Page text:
Investigating the Path From Non-Suicidal Self-Injury to Suicidal Ideation: The Moderating Role of Emotion Dysregulation

Article information

Psychiatry Investig. 2023;20(7):616-624
Publication date (electronic) : 2023 July 7
doi :
1Department of Dynamic and Clinical Psychology, and Health Studies, Sapienza University of Rome, Rome, Italy
2Department of Educational Sciences, University of Genoa, Genova, Italy
Correspondence: Patrizia Velotti, PhD, PsyD Department of Dynamic and Clinical Psychology, and Health Studies, Sapienza University of Rome, Via degli Apuli 1, Rome 00185, Italy Tel: +39-06 4427556, Fax: +39-06 49917903 E-mail:
Received 2022 November 26; Revised 2023 February 9; Accepted 2023 April 13.



Non suicidal self-injury (NSSI) and suicidal ideation are reliable antecedent events of suicide risk. To date, it remains unclear what implicit emotion regulation mechanisms are involved in these aspects and what is their role in the link between NSSI and suicidal ideation. The purpose of our study is to present evidence on the association between NSSI, suicidal ideation, and dysregulation of positive and negative emotions with the aim of providing empirical data useful in explaining the role of emotional dysregulation in the development of self-injurious and suicidal thoughts and behaviors, to contribute to the development of accurate and focused prevention and treatment directions.


The study was conducted on 1,202 individuals from a community sample (34.3% male; mean age of 30.48 [standard deviation= 13.32] years). Demographic information, including medical history, was collected in a form. We conducted analyses assessing suicidal ideation using the Beck Suicide Ideation Scale, NSSI using the Deliberate Self-Harm Inventory, and difficulties in negative emotion regulation and positive emotion regulation using the Difficulties in Emotion Regulation Scale and the Difficulties in Emotion Regulation Scale-Positive.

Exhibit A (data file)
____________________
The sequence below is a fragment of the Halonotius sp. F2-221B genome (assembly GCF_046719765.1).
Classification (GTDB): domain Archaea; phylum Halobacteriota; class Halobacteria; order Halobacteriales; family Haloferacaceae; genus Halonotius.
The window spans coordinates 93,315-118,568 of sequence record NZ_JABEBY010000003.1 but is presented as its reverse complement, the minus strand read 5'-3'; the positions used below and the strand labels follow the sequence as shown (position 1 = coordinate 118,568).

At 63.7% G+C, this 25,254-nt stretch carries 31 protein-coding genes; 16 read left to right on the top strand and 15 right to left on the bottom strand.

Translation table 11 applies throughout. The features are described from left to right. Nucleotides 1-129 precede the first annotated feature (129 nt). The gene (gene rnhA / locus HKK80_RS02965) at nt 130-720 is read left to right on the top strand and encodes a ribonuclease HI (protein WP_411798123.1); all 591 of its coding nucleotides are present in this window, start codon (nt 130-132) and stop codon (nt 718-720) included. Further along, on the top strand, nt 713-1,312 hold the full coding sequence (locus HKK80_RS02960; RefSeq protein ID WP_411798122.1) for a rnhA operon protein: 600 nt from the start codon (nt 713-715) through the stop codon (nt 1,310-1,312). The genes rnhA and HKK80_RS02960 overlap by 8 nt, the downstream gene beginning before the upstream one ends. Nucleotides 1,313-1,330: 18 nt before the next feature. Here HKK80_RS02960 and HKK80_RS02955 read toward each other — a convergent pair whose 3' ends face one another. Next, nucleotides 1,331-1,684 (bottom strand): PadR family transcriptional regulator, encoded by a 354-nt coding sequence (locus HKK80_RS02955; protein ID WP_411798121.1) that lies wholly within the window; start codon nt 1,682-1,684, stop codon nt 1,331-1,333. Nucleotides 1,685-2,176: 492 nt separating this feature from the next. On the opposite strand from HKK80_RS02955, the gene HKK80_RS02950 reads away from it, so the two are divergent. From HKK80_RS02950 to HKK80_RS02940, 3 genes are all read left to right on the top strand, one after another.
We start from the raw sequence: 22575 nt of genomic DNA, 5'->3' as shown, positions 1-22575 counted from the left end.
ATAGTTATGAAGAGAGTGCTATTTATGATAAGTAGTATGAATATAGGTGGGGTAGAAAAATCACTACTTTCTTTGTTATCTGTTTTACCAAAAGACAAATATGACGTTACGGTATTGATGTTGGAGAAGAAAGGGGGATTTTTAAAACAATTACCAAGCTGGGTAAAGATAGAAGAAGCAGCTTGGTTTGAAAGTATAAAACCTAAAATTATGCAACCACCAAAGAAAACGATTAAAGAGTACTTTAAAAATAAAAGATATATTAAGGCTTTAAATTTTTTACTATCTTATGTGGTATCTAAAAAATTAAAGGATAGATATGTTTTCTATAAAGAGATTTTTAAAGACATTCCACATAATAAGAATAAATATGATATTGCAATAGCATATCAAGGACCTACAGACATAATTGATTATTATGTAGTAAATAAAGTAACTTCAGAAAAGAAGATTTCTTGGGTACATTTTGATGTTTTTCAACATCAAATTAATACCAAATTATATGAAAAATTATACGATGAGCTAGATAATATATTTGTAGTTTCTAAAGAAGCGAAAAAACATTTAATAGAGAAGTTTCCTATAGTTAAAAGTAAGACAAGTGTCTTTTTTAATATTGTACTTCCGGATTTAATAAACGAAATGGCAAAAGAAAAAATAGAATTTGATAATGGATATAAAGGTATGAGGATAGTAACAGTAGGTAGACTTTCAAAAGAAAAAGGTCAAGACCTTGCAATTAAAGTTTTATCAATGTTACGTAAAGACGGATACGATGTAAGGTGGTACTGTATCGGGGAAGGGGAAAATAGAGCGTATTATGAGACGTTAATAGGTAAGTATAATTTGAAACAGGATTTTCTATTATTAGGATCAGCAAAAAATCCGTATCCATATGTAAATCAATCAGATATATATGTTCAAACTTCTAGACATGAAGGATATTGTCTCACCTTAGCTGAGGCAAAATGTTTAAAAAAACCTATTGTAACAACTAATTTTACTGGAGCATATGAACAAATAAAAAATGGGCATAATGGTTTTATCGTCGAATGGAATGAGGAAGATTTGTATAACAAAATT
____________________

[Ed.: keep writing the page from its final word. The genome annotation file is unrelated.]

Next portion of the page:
Checking for age and gender, we found that both suicidal ideation and dysregulation of only negative emotions can predict NSSI. In addition, the results demonstrated that emotion dysregulation partially mediates the relationship between suicidal ideation and NSSI.


NSSI is traditionally distinguished from suicidal intent, even so it might be interesting to explore the intentional aspect in patients who present with persistent and severe self-injurious behaviors.


Suicide is a problematic global public health phenomenon with high individual, societal, and economic impact [1]. Suicide is defined by the World Health Organization [2] as the act of deliberately killing oneself performed in full knowledge or expectation of its fatal outcome. The literature proposes a wide variety of sociodemographic, biological, and psychological risk factors to explain the antecedents of suicide [3]. In particular, from a psychological point of view, one of the main factors involved in the development of suicidal tendencies is the concept of psychache [4] being an unbearable mental pain for which suicidal thinking and behavior is perceived as the only solution. Influential theories of suicide stress the role of other risk factors as such as perceived heaviness, thwarted belongingness, feeling of being a burden for others, and acquired capacity for suicide [5,6]. Further, among the main factors accounting for the development of suicidal ideations and behaviors, a range of components have been identified included hopelessness [7], poor problem solving and tunnel vision [8], as well as emotion regulation deficits [9].

The emotion dysregulation perspective provides a theoretical framework relevant to the study of psychological correlates involved in the development of self-destructive tendencies, such as self-injurious behaviors and suicidal thoughts. In general, the framework of emotion dysregulation has emerged in psychology research as a key model for the study of various psychopathological frameworks and related facets [10], finding wide application for example in the investigation of aggression in psychopathic personality [11], in the exploration of personality facets in gambling disorder [12,13].

Specifically, the ability to regulate emotions refers to attempts made to influence or modify the intensity, duration, and quality of the emotions experienced [14]. Based on this conceptualization, Gratz and Roemer’s model [15] extended the construct of emotional regulation to include difficulties that limit in this competence, specifically in the components of awareness, understanding and acceptance of emotions, and ability to act in relation to the goal regardless of one’s emotional state that appear to be involved in the development of risk behaviors [16,17].